Once again Cardullo made the most of it, impressing the coaches and making the team. He figured he wouldn’t play much as a freshman and he didn’t, appearing in 12 games and hitting .273. His first college hit was a three-run homer. The most important thing about that season, though, was studying the game.
“Going from high school to college baseball is a big jump,” he said. “As a freshman I was trying to improve my skills and learn more about the game, in all honesty. I learned certain tendencies with pitchers in their pickoff moves, how they would pitch in certain situations. That’s helped me, just putting my time in and learning the game.”
The Seminoles began to use Cardullo more in his sophomore year. He played in 41 games, starting 10 times, and hit .387 with three homers and 17 RBIs. He hit .400 in 30 at-bats in ACC competition. That earned him still another opportunity.
“This fall coach Martin told me I had an opportunity to be an everyday starter but I had to work for it,” Cardullo said. “That was pretty much all I had to hear. So I put in the work, worked out, practiced hard and it turned out I earned the starting position at first base.”
First base was where Martin thought Cardullo would fit best. He played well there and enjoyed it, but when the Seminoles got off to their rocky start in ACC play, the coaches felt a shakeup was needed. They inserted Jack Posey at first and moved Cardullo to second base. After a couple of games, Jason Stidham moved from shortstop back to second, where he was more comfortable, and Cardullo shifted to short. Those moves came a month ago, and the Seminoles have settled in since then.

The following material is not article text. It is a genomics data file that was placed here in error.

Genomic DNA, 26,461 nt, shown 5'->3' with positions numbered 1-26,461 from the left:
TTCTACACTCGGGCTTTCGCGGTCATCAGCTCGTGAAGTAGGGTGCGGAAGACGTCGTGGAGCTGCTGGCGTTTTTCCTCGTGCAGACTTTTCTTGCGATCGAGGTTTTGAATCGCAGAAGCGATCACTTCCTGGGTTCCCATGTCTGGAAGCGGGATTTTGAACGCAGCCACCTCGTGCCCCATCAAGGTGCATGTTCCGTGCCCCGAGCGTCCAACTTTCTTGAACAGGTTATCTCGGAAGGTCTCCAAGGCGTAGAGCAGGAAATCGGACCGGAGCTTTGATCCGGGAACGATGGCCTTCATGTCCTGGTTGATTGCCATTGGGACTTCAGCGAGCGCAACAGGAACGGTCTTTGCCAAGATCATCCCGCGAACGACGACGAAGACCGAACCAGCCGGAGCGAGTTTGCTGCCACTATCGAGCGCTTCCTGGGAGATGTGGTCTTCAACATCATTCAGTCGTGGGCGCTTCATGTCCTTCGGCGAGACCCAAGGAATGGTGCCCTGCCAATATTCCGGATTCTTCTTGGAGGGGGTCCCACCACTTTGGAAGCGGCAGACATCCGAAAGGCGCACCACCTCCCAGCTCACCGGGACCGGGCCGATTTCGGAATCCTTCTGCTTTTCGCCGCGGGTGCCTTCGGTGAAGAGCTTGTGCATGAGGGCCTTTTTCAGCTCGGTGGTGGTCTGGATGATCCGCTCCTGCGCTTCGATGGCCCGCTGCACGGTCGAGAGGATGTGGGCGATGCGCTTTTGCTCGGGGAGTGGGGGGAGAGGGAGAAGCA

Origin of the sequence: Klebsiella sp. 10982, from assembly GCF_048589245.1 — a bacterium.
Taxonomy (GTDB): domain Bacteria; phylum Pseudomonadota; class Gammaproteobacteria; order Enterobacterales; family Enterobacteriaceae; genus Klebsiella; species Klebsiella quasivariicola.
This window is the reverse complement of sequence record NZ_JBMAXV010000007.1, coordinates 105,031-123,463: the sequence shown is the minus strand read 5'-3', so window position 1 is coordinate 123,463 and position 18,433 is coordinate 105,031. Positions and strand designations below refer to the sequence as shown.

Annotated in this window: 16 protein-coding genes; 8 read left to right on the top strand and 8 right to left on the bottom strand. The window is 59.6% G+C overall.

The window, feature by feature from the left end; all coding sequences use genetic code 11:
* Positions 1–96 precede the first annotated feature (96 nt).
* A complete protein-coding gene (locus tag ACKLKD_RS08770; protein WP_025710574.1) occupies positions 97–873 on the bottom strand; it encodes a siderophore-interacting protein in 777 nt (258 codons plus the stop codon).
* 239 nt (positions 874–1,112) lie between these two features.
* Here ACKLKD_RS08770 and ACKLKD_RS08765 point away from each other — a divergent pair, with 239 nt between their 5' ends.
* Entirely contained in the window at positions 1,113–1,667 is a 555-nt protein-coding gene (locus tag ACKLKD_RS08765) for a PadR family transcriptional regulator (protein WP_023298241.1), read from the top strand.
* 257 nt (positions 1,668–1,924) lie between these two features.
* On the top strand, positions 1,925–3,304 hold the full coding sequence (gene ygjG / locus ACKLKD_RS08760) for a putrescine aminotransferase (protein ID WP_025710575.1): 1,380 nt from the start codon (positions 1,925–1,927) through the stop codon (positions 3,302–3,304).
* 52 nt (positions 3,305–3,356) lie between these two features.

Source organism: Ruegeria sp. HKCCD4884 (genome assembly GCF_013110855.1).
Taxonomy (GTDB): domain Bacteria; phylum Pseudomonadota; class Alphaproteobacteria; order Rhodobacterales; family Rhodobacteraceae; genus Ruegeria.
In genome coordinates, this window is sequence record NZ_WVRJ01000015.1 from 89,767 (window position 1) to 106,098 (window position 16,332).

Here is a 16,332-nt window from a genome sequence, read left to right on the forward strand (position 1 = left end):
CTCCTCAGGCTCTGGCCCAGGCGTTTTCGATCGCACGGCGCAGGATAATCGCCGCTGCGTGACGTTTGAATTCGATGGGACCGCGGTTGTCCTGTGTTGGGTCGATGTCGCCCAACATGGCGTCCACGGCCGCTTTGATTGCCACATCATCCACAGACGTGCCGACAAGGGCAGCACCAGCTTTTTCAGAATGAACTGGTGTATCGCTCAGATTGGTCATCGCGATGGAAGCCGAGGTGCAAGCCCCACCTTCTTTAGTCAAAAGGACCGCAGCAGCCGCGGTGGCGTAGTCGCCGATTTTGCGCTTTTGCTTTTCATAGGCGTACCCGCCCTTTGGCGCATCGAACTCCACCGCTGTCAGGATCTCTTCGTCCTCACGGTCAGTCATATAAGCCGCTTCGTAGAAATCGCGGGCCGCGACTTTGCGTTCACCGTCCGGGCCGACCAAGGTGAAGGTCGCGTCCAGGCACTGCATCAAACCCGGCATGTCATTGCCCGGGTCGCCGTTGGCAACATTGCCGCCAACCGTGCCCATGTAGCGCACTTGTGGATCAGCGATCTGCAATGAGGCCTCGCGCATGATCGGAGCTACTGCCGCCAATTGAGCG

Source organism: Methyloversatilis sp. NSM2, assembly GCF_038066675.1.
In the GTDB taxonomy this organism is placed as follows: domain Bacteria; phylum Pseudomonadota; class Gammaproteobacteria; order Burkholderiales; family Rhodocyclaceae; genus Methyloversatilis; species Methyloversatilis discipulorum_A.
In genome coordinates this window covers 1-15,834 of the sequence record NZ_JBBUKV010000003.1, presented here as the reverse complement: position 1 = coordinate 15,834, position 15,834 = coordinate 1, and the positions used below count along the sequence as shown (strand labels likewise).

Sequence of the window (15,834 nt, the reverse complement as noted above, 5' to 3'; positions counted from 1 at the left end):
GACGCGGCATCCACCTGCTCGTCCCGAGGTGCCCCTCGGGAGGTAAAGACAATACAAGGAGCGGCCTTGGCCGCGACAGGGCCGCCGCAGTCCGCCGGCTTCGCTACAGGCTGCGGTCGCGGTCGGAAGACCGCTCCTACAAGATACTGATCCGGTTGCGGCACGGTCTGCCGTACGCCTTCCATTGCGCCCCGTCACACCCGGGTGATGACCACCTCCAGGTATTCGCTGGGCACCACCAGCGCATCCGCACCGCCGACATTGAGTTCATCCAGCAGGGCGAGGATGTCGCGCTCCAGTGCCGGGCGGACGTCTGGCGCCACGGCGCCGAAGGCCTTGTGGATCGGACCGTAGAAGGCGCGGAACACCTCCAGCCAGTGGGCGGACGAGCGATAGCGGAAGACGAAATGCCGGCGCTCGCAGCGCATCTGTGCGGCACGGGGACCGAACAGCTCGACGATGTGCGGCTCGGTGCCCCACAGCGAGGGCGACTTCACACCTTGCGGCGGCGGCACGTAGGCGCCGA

It wouldn’t have worked if Cardullo hadn’t been able to make the transition. But he had played some shortstop in high school and played there again in a summer league last year.
“It’s kind of like when I was in Little League, playing all these positions,” Cardullo said. “But I feel real comfortable playing shortstop and I love playing there.”